As the country gets ready to mark its 150th Anniversary I’m back down in the United States after spending time training on Canada’s west coast.
Having grown up in Ladner, British Columbia I’m familiar with the west coast’s lush green landscapes, its mountain peak markings and its ocean air. There’s no doubt that running up there was a delight and what many consider a runner’s paradise. I enjoyed it, but it isn’t home for me. The Prairies are my home and they have been ever since I left at 14 to play hockey and study in Wilcox, Saskatchewan.
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I now live in Nebraska. Since arriving back in Omaha not too long ago to my partner, Candace, and our dog, Skylar, I’ve had some tougher runs as my body works to adjust to the heat and humidity here. Indeed this environment doesn’t provide the luxuries of Canada’s west coast with its cooler temperatures, and sea-level air, but what I’ve known all along about training on the Prairies is it makes you tough.
I’ve spent the majority of the my life on the Canadian Prairies. I went to high-school and college in Saskatchewan and then built my journalism career there. Throughout my years spent smack dab in the middle of the country, I became fond of its wide-open skies, snow-packed winters, and dry, warm summers. I quickly grew equally as fond of the humble and hard-working nature of the people there.
In more recent years, as started to run more seriously, the Canadian Prairies became the place where I rediscovered the athlete within myself. It became the place where I built my foundation as a runner. I’ll never forget my first winter training there. Memories of ice-cold, early-morning runs along the frozen dirt roads on the outskirts of Wilcox came flooding back to me. I was reminded of those younger years, my first taste of the Prairies and the way I fell in love with it. The calming silence of the boundless land and sky soothed my soul and offered solace to an often overactive mind and body.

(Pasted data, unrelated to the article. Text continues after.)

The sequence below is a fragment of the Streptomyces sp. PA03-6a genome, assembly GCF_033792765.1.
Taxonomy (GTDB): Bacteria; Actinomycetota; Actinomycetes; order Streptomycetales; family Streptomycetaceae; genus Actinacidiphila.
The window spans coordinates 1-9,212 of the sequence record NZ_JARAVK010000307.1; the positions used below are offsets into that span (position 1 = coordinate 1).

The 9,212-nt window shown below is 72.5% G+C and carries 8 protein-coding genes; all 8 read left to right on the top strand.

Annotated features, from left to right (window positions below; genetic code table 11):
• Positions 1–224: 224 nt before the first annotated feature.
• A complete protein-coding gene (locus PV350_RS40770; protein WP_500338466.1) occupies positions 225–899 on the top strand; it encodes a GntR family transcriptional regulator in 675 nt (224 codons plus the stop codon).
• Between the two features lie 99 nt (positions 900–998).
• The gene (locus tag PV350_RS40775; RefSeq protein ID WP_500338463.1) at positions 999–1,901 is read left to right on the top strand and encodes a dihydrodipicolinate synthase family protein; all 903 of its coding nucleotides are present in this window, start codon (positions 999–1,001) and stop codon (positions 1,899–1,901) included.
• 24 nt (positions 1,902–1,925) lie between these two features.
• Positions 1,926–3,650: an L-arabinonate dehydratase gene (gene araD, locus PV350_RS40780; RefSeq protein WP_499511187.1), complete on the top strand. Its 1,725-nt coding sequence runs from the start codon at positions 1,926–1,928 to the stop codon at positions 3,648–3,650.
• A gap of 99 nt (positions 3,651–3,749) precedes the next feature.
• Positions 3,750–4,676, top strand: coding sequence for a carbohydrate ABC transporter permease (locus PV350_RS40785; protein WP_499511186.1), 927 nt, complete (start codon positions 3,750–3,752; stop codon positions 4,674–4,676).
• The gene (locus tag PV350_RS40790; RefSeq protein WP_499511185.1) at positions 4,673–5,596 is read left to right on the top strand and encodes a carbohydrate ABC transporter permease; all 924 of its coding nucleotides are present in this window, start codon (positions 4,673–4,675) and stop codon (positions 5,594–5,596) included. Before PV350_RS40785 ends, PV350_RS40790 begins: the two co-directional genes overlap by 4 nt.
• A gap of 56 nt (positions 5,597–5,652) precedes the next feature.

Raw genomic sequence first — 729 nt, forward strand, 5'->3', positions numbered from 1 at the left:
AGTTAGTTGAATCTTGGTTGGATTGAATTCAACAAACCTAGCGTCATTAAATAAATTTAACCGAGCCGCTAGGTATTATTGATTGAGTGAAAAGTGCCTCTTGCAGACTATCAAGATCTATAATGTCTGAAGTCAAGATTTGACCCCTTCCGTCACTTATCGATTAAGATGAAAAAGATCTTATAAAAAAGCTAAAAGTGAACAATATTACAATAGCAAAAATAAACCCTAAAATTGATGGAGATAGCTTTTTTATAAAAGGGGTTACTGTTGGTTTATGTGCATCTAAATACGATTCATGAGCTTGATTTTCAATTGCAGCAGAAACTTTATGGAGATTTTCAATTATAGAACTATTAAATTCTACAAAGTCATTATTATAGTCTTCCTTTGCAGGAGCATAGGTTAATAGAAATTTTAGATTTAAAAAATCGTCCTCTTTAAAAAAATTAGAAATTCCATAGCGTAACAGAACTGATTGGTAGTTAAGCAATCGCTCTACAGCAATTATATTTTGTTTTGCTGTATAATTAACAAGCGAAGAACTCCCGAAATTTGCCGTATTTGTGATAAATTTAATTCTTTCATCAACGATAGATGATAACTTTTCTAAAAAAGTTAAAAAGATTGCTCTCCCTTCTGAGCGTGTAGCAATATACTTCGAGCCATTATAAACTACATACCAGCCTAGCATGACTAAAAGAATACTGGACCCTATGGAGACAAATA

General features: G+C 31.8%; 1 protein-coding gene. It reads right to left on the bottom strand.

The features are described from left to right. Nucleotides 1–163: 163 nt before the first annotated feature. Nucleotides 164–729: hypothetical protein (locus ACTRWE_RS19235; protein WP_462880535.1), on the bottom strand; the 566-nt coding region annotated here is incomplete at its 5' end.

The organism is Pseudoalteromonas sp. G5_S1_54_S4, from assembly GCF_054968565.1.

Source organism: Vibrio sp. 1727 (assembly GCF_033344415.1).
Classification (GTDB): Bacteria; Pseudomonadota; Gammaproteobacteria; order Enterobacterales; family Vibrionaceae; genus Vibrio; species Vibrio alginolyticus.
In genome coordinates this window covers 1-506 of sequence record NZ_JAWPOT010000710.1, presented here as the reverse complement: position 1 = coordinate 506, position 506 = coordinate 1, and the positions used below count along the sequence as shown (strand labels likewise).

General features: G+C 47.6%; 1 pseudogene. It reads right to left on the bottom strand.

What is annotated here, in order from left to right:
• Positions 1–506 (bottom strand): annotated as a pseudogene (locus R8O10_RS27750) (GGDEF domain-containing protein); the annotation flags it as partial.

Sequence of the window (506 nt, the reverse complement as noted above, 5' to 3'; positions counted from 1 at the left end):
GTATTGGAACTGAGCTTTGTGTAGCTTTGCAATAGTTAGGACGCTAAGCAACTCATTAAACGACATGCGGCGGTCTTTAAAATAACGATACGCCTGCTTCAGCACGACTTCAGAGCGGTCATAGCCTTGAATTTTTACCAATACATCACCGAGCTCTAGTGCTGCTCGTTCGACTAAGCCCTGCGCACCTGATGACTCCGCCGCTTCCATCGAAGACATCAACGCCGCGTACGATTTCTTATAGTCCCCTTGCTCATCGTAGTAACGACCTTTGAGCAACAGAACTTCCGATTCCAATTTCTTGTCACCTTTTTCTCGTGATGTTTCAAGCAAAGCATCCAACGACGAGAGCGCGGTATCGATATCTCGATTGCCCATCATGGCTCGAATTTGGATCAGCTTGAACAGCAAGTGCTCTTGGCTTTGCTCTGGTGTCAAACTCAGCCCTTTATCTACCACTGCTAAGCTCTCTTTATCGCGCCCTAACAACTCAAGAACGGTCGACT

When I was diagnosed with ADHD shortly after beginning my running journey a couple of years ago, this place once again offered comfort. Over the course of many long runs along the South Saskatchewan River, crossing from one bridge to the next under the bright full moon, I sorted through my struggles and started finding my way back to wholeness.
Now, as I make the transition from Canada to living in the United States, I find myself still surrounded by wide-open skies, familiar-looking fields and people I love. I know this landscape and I cherish its understated, and often underappreciated beauty.